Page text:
Smithsonian’s National Zoo unites animals and people

A statue of a lion greets people at the entrance of the zoo.

The Smithsonian Zoological National Park is an institution that not only protects around 300 species, but allows people to come together with one common love: animals. Smithsonian’s National Zoo, located in the center of Washington D.C., will celebrate its 125th anniversary this year–one hundred and twenty-five years of protecting animals, educating visitors and offering opportunities.

Laurie Bay, a volunteer for 14 years at the National Zoo, shares her passion for animals with visitors by sharing information at the zoo’s Bird House.

“I have done a lot of things in my life,” Bay said. “I studied animal science in school. I have always had a passion for animals, and then when I started to work part time, I began to do this.”

Although Bay did not get a job within animal studies right away, she knew that she would work with them in her future.

“As I kid, I knew I always wanted to do something with animals,” Bay said. “But back in the day, there were not many opportunities and I had no money, so I went to school with an R2C scholarship and I had to go in the military. Everyone says do what you love but I couldn’t pay the bills with that. I had to find a way to get to where I wanted to be.”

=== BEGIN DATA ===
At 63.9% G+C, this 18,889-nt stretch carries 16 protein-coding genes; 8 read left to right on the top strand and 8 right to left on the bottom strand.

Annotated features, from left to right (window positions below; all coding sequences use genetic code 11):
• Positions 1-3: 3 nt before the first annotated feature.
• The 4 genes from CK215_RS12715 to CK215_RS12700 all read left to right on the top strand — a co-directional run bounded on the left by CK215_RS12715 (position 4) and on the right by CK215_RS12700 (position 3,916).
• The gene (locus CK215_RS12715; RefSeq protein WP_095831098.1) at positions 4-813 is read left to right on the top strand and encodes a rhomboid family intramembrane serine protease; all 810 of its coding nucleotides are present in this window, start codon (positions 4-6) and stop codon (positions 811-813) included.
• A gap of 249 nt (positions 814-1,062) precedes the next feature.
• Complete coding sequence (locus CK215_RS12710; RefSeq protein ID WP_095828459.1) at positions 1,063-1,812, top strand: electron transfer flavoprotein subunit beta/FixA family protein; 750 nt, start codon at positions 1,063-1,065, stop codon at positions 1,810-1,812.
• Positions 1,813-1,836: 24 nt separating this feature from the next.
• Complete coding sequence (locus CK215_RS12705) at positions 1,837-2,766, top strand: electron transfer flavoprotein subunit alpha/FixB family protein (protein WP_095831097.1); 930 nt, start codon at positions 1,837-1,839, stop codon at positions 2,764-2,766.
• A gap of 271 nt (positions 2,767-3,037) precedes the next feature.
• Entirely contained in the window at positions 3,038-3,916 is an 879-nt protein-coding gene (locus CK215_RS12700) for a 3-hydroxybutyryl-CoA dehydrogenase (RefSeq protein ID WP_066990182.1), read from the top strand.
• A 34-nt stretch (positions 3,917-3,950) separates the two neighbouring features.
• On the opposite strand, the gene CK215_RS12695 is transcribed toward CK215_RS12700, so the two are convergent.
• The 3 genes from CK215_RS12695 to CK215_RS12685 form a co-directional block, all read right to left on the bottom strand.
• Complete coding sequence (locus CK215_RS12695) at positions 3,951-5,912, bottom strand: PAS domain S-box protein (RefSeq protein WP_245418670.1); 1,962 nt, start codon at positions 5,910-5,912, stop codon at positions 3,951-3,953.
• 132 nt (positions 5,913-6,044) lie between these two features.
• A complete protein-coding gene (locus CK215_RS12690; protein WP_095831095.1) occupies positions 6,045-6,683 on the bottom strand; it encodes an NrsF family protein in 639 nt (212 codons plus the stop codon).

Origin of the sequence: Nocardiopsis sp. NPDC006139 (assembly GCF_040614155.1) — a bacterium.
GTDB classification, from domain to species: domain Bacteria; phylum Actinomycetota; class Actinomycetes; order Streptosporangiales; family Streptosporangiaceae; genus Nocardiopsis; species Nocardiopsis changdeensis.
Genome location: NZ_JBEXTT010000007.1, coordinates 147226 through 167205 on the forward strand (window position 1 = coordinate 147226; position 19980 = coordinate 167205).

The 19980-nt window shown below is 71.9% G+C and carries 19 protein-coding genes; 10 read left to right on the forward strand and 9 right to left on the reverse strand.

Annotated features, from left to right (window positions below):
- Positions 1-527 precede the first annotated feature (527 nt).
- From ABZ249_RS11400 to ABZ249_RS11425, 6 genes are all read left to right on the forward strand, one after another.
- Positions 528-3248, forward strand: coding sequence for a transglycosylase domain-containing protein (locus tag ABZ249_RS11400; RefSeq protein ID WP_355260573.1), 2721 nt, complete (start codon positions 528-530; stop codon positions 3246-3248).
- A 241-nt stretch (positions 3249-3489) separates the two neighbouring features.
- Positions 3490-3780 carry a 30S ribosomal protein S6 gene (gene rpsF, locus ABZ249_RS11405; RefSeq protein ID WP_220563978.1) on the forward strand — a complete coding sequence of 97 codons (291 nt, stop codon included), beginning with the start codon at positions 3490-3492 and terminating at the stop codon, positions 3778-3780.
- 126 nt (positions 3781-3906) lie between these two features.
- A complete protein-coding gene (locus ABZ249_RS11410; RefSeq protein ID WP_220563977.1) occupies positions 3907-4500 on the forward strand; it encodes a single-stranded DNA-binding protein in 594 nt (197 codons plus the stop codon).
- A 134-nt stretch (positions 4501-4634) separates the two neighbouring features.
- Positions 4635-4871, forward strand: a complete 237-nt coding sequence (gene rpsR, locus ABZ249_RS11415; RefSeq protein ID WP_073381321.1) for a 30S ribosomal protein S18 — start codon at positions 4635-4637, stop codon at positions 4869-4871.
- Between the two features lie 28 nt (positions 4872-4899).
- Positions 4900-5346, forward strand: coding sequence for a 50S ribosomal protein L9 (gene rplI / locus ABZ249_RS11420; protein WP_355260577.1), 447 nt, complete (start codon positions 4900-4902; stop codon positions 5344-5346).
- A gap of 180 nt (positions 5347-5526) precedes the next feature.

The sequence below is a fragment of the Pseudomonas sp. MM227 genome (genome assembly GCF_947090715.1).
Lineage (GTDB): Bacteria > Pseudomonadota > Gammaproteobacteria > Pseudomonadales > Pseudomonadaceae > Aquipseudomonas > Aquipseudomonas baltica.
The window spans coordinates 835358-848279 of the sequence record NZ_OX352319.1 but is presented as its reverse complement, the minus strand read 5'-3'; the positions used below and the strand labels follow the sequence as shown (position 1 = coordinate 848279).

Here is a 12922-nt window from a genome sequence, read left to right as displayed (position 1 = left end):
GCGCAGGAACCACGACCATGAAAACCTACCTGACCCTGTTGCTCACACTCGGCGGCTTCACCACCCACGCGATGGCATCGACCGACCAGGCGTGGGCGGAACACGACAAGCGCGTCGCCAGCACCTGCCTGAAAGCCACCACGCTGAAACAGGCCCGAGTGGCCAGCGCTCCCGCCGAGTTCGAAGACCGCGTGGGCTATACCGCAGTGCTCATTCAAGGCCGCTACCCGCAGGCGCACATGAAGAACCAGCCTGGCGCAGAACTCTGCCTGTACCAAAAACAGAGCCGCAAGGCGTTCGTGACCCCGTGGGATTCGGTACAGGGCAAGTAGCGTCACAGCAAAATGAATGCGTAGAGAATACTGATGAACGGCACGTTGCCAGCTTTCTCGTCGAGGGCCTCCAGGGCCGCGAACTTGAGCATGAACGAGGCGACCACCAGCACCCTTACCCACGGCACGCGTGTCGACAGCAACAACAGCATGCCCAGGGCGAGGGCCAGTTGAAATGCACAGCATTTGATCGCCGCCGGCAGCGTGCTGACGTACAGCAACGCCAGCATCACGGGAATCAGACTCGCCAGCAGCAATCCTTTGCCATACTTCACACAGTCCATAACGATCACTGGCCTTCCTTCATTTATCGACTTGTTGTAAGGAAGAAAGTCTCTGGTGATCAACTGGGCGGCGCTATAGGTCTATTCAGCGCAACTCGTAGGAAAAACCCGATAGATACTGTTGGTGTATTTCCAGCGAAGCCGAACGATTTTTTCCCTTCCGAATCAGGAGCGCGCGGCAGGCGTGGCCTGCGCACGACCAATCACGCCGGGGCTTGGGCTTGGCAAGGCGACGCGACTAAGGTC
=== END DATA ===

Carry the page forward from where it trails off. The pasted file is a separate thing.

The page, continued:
The zoo offers many opportunities to volunteers and visitors alike. Several schools have field trips at the zoo for an outdoor and interactive learning experience.

“This is my first time here at the zoo, but my grand-kids have been before so I was excited to take them,” visitor Amy Singer said.

From pandas to cheetahs to bison, this interactive and family-friendly zoo has a little bit for everyone. With both outdoor and indoor exhibits, tourists and regulars have the ability to view the animals for free–compared to our San Diego Zoo which has a 1-day pass available for $46.

“I have never been to Washington D.C., so we just wanted to come and see everything,” visitor Sarah Putnam said. “The zoo was on the top of my list.”

Outdoor exhibits allow visitors to enjoy the sights of Washington, and attractions such as the Giant Panda Exhibit and Elephant Community Center let zoo-goers view the animals up close.

“I believe that animals matter,” Bay said. “And if you don’t show people that, then we will never know.”

 Facts about Smithsonian’s National Zoo: